Another aspect of the new wave of climate change-related litigation is whether these matters are eligible for insurance coverage. These suits raise numerous questions, such as whether defendants’ conduct qualifies as an “occurrence”; whether the harms caused by defendants’ products were expected or intended; whether these matters are subject to the pollution exclusion; whether the harms were ongoing or in progress at the time a particular insurance policy was issued; and whether coverage is available for liabilities associated with defendants’ products, particularly products put to their intended use.
The first wave of climate change-related litigation resulted in insurance coverage litigation that reached the Supreme Court of the Commonwealth of Virginia. In AES Corporation v. Steadfast Insurance Company, 283 Va. 609 (2012), the court considered coverage for the Kivalina lawsuit under commercial general liability insurance. The court concluded that the insurers had no coverage obligation for the underlying matter on the basis that the conduct described did not qualify as an “occurrence,” but did not rule on the potential application of the policy’s pollution exclusion.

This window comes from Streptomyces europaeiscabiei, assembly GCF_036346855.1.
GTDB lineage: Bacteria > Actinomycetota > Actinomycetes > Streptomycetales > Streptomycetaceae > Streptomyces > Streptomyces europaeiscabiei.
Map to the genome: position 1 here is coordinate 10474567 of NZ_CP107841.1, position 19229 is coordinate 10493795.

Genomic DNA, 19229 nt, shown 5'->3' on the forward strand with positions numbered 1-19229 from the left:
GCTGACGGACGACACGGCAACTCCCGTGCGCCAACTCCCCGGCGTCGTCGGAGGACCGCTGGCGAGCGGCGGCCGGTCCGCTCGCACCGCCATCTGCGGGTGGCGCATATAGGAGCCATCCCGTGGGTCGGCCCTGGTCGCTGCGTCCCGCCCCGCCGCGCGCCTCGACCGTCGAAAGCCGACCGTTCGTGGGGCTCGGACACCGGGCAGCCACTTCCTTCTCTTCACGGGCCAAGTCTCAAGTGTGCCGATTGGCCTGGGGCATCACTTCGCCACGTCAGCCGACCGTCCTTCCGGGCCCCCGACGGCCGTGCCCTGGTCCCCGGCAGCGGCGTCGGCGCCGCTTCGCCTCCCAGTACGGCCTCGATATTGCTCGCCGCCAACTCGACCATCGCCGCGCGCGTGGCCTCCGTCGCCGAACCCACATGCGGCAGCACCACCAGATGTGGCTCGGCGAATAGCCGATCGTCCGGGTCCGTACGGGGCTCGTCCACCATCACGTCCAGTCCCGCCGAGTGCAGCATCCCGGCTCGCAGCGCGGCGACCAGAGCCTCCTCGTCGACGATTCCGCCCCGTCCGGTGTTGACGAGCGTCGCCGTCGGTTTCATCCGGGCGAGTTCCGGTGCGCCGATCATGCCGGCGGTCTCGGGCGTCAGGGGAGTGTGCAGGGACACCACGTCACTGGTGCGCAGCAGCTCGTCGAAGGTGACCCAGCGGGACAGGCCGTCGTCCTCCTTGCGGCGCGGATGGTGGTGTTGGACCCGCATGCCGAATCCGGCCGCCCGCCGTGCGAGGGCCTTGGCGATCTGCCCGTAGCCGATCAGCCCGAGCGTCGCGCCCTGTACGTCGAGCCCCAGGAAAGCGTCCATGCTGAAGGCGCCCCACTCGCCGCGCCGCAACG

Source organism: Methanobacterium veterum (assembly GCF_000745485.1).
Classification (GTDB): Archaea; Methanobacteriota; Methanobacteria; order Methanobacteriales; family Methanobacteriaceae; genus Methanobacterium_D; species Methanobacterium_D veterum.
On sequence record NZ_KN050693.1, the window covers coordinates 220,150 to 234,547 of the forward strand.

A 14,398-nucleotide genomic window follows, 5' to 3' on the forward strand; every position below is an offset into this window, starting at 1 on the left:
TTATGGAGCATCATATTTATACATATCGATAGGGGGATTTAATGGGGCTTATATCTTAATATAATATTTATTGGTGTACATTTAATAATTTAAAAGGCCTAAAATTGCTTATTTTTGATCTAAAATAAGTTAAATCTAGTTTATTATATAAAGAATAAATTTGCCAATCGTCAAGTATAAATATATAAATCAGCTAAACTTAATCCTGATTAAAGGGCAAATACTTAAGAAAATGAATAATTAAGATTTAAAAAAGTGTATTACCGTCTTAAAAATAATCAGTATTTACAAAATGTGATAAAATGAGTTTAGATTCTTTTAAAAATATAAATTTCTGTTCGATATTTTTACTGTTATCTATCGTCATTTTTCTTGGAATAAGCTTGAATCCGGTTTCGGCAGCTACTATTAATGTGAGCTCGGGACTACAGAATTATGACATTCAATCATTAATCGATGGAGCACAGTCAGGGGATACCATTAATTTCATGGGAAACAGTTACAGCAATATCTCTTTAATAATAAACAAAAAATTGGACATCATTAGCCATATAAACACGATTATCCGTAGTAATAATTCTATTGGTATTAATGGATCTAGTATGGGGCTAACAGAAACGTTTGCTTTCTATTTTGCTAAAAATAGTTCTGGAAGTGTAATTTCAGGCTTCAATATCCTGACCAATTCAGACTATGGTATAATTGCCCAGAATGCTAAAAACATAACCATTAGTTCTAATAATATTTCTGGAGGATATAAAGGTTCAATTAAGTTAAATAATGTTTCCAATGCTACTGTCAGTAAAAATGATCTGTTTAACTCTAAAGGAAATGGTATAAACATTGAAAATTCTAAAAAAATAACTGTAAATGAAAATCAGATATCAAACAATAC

Climate change-related litigation is best characterized by uncertainty. Whether the alternative legal theories pled in the newer litigation will be sufficient to overcome the legal hurdles that doomed the first round of litigation remains uncertain. Even if the plaintiffs successfully navigate these threshold procedural questions, the plaintiffs still face significant challenges in terms of proving causation and damages against individual defendants. How these issues are resolved could potentially have profound implications for the legal system, the insurance industry, and the global economy as a whole